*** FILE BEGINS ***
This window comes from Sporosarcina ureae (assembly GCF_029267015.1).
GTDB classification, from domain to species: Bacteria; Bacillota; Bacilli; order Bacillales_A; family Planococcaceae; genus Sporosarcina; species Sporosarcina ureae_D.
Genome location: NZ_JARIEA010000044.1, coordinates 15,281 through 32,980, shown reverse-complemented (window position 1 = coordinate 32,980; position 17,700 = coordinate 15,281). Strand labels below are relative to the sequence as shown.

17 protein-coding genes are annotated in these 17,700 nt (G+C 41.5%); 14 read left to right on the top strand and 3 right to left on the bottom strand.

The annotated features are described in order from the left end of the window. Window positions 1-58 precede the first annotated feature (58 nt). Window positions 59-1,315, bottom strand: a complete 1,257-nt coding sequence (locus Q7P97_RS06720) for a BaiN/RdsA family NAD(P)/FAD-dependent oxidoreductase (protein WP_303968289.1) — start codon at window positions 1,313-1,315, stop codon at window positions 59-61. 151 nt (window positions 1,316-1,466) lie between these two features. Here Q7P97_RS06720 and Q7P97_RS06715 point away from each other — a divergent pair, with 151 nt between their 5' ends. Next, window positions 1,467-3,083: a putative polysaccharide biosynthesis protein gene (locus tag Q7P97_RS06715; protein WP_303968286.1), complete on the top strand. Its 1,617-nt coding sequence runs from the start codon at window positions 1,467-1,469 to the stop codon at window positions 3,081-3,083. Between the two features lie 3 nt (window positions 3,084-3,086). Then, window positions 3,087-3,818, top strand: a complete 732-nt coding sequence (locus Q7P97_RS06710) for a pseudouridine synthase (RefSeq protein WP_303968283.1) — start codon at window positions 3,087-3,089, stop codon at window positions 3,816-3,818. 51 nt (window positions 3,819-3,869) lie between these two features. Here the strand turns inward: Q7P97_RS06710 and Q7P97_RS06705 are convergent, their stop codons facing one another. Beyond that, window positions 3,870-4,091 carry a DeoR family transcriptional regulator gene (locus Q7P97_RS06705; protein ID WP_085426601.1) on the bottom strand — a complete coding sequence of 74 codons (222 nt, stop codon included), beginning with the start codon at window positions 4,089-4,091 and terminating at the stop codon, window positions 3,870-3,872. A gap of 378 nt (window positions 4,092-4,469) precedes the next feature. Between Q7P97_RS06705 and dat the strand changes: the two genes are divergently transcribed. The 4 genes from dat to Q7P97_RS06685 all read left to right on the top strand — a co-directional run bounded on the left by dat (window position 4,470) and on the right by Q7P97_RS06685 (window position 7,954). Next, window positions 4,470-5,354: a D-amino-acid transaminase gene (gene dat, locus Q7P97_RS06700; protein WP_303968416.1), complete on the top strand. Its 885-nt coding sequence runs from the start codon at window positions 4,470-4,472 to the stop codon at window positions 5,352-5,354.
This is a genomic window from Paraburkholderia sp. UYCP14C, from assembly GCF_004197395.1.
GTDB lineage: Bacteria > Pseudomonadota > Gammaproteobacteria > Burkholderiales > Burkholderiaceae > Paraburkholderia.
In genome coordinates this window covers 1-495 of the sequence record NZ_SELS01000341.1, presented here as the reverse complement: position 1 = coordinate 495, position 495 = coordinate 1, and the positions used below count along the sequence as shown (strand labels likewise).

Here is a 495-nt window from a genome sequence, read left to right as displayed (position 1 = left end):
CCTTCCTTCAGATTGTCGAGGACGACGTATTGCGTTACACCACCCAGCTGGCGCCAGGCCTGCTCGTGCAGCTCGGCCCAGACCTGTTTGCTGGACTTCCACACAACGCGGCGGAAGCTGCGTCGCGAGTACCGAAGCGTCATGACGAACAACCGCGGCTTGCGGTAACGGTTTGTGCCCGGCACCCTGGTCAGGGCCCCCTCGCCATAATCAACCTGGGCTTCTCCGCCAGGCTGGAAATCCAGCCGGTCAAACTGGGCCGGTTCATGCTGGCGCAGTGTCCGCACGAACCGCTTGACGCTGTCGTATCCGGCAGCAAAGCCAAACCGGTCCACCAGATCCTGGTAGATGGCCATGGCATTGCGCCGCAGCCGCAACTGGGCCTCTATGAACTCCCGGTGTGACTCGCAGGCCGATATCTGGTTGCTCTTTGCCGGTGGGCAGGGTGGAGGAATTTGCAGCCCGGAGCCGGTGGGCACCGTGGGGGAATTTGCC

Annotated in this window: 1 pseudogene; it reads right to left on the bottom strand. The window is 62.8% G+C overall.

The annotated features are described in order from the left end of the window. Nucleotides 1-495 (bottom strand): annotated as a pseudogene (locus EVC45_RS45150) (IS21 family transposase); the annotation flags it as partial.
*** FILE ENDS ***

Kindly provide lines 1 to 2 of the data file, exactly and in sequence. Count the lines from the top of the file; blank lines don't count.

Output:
This window comes from Sporosarcina ureae (assembly GCF_029267015.1).
GTDB classification, from domain to species: Bacteria; Bacillota; Bacilli; order Bacillales_A; family Planococcaceae; genus Sporosarcina; species Sporosarcina ureae_D.